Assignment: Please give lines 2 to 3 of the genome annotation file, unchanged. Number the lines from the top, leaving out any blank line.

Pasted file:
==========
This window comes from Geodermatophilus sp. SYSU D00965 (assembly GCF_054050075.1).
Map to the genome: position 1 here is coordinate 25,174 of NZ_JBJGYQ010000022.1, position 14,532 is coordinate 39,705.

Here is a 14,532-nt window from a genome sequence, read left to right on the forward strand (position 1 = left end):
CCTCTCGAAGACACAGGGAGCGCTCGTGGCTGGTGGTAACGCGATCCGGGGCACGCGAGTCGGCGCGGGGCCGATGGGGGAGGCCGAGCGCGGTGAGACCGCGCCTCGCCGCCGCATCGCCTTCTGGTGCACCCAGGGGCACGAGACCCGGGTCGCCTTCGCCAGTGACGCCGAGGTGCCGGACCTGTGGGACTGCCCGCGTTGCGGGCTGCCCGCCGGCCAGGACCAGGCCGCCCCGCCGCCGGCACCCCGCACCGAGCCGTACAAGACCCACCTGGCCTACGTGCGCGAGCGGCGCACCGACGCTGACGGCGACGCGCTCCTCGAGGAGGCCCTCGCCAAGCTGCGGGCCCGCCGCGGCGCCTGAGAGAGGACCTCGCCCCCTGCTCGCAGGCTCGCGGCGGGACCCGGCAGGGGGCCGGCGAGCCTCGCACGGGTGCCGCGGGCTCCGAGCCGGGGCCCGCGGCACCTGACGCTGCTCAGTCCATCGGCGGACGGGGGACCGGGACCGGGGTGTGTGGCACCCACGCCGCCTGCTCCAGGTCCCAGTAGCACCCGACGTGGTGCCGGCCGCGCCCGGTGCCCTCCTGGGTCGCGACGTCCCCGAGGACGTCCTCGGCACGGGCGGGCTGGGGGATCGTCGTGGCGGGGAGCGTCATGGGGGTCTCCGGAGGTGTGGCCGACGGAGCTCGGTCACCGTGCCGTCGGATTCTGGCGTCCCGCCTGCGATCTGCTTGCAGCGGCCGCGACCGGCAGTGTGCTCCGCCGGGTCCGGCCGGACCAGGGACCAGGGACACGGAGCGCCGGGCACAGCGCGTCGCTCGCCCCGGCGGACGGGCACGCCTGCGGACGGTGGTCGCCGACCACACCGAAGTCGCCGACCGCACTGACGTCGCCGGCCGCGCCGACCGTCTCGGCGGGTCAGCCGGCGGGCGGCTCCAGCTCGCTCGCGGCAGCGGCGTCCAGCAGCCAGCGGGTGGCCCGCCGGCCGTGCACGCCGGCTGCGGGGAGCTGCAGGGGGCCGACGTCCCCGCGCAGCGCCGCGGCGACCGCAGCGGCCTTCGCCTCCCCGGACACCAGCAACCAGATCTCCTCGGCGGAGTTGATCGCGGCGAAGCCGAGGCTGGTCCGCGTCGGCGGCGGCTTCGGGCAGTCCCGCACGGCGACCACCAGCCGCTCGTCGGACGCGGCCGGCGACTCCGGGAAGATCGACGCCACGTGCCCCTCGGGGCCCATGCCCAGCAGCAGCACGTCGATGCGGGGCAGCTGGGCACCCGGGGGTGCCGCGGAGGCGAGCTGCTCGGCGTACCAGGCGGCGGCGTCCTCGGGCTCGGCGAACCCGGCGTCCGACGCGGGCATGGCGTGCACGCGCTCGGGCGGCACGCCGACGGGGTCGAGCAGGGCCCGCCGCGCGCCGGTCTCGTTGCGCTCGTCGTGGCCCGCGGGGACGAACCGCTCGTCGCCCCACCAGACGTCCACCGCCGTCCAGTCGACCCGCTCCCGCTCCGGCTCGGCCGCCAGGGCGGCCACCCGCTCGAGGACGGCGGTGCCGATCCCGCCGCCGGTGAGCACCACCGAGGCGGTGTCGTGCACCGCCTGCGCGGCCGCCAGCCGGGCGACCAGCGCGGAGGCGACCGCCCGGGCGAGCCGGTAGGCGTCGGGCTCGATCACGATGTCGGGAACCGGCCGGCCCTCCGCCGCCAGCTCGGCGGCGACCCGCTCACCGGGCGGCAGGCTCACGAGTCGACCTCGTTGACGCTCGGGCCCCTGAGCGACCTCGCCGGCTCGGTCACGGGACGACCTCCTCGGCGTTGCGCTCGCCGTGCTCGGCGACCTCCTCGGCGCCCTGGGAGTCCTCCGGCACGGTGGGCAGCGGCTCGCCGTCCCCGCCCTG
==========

Map to the genome: position 1 here is coordinate 25,174 of NZ_JBJGYQ010000022.1, position 14,532 is coordinate 39,705.

Here is a 14,532-nt window from a genome sequence, read left to right on the forward strand (position 1 = left end):